Senate hears reports on undergrad education, Marguerite changes

Nov. 10, 2010, 2:03 a.m.

The ASSU Undergraduate Senate heard presentations Tuesday from Parking & Transportation Services (P&TS) on proposed Marguerite changes and the Study of Undergraduate Education at Stanford (SUES). The Senate approved a bill creating the volunteer position of an economic policy consultant to serve the needs of the Senate Appropriations Committee.

Study of Undergraduate Education at Stanford

Senate hears reports on undergrad education, Marguerite changes
The undergraduate senate listens to a presentation from a PT&S representative about the second round of proposed Marguerite route changes (JONATHAN POTO/The Stanford Daily).

Sue McConnell, biology professor and co-chair of the Study of Undergraduate Education at Stanford, began her presentation by describing the work of the task force thus far, including dorm visits to gather student opinion and its wide parameters.

McConnell stressed that the task force, currently in its second year, is able to examine undergraduate education conceptually. She urged the senators, “Think as though anything is possible…forget about the current requirements.”

“For you guys, liberal education is not a luxury at all — it is a necessity,” McConnell continued, describing the basic questions the task force is asking concerning whether liberal education is a privilege.

Students today will have “to navigate a terrain more complicated than the world of my parents,” McConnell said.

McConnell outlined the task force’s overlapping aims for undergraduate education: student “acquisition and creation of knowledge,” development of “intellectual and practical skills,” education toward “living a creative, responsible and reflective life” and “integration and synthesis of knowledge, skills and abilities across disciplines.”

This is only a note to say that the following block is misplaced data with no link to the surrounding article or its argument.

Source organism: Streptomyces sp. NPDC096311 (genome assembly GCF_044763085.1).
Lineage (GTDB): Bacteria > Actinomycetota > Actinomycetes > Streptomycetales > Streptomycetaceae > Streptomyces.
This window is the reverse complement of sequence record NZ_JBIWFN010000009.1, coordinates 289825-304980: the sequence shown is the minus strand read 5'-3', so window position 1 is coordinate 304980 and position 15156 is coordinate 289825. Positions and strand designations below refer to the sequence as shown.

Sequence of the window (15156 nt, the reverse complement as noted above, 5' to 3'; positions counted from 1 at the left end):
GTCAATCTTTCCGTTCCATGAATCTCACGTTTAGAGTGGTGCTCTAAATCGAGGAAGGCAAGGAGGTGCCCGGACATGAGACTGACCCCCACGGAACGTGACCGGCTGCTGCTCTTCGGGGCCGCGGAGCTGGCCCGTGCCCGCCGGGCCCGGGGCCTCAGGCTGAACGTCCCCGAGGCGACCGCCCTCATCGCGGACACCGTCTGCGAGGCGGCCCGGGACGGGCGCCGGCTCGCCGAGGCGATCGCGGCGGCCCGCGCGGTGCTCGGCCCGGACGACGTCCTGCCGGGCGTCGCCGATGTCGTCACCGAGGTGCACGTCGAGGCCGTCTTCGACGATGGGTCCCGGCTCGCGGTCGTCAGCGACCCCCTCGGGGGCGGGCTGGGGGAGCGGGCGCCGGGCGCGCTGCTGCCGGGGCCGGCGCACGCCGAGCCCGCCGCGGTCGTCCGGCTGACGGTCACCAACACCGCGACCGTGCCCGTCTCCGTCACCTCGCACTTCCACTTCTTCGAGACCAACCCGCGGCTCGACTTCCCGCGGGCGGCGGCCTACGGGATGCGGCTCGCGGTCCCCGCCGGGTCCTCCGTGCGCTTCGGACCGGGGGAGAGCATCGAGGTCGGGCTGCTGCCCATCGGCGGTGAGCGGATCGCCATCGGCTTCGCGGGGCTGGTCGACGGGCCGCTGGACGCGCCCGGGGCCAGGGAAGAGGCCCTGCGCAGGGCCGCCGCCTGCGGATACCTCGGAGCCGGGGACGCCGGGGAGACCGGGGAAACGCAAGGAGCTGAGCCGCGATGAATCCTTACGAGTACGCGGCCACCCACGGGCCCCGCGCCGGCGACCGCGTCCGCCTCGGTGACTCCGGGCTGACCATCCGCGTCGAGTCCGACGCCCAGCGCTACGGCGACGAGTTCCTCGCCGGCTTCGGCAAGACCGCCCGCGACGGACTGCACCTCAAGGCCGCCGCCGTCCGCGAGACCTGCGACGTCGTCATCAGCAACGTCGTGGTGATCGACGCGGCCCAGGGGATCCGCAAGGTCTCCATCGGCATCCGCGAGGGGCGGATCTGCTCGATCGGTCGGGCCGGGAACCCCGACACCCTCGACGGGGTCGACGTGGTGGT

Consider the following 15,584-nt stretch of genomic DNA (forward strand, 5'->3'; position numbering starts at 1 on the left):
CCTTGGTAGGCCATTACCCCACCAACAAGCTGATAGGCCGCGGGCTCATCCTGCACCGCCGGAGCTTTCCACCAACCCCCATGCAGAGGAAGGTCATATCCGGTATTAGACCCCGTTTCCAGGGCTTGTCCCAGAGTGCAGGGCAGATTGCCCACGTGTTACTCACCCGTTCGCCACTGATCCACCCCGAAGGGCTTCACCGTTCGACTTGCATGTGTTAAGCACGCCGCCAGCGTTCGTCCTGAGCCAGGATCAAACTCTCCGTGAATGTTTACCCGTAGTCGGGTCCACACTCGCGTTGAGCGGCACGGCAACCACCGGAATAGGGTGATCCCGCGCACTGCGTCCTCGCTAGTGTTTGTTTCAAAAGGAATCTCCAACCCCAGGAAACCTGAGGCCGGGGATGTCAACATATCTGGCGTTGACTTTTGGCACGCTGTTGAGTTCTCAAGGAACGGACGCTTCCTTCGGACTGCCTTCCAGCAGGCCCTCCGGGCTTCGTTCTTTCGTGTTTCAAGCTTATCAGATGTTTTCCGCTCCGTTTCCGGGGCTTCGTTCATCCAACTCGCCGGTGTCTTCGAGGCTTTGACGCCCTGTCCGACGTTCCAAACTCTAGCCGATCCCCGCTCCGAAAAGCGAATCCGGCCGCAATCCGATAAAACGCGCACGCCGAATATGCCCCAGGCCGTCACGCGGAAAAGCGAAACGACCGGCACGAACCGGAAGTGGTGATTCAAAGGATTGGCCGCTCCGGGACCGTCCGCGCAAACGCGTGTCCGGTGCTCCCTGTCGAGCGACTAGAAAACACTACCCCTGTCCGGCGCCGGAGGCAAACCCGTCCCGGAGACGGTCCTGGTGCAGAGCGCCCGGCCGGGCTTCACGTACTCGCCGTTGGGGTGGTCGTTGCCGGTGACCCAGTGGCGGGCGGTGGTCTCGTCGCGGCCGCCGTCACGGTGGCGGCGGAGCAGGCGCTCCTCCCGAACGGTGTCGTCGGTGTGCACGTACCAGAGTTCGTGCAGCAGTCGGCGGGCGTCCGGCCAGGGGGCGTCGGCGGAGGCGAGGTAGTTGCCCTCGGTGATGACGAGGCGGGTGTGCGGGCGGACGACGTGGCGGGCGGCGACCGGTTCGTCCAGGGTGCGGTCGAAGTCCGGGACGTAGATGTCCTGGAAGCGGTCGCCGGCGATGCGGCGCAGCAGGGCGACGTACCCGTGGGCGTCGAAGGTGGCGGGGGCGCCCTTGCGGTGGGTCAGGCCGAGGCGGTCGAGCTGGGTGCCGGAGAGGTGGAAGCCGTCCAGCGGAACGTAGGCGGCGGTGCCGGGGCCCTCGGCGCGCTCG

Following the presentation, senators had the opportunity to propose changes and ask questions.

Robin Perani ’13 spoke in favor of “more prestige” around interdisciplinary studies. “There’s a stigma,” Perani said.

“If you’re talking to the d-school, then you’re on the right track,” Perani added, commenting on the Institute of Design at Stanford’s effort to teach hard skills with humans in mind.

“How should we balance requirements versus choice?” asked McConnell.

“Choice is always good,” Kamil Saeid ’13 later responded.

When asked about the Introductory to Humanities program (IHUM) for freshmen, McConnell declined to comment on specific programs due to ongoing reviews.

“We don’t want to throw out babies with bath water if they’re working really well,” McConnell said. “We’ve heard a lot about IHUM from [students] …we’ve heard that loud and clear.”

Stewart Macgregor-Dennis ’13 offered his advice: “Look at the SLE [Structured Liberal Education] model — I think it works.”

The Senate also discussed issues concerning general education requirements, basis of grading and unit inequity across majors.

Marguerite Changes

The Senate heard from Ward Thomas with Transportation Operations at P&TS concerning proposed changes to the Marguerite bus system.

The proposed changes would affect routes Line A, Line B, Line C, the Medical Center Loop (MC) and the Midnight Express, most notably no longer stopping at the California Avenue Caltrain station, though service will run to California and El Camino.

“Every [Caltrain] that stops at California Avenue stops at Palo Alto,” Thomas said, adding later that people “seem to understand why we’re doing it and that they can still get from California Avenue to campus.”

Under the proposed changes, tentatively set for the third week of January, the Midnight Express route would run in both directions.

“The biggest drag about the Midnight Express is that it only goes one way,” Thomas said.

The changes would also involve a revamping of Marguerite signage. Thomas added, “We’re going to try to make it easy.”

Bills and Previous Notice

The Senate created a volunteer position of economic policy consultant Tuesday. The position will be re-evaluated during winter quarter. On previous notice for next week, the Senate discussed bills to allow for flexibility of attendance of committee meetings and a bill to mandate full attendance at Senate meetings by altering the method of roll call.

The Senate discussed funding for Big Game week but opted to wait to hold an e-mail vote after gathering more information. An e-mail vote will also occur by 7 p.m. Wednesday for this week’s funding bills, due to illness of the Committee chair.

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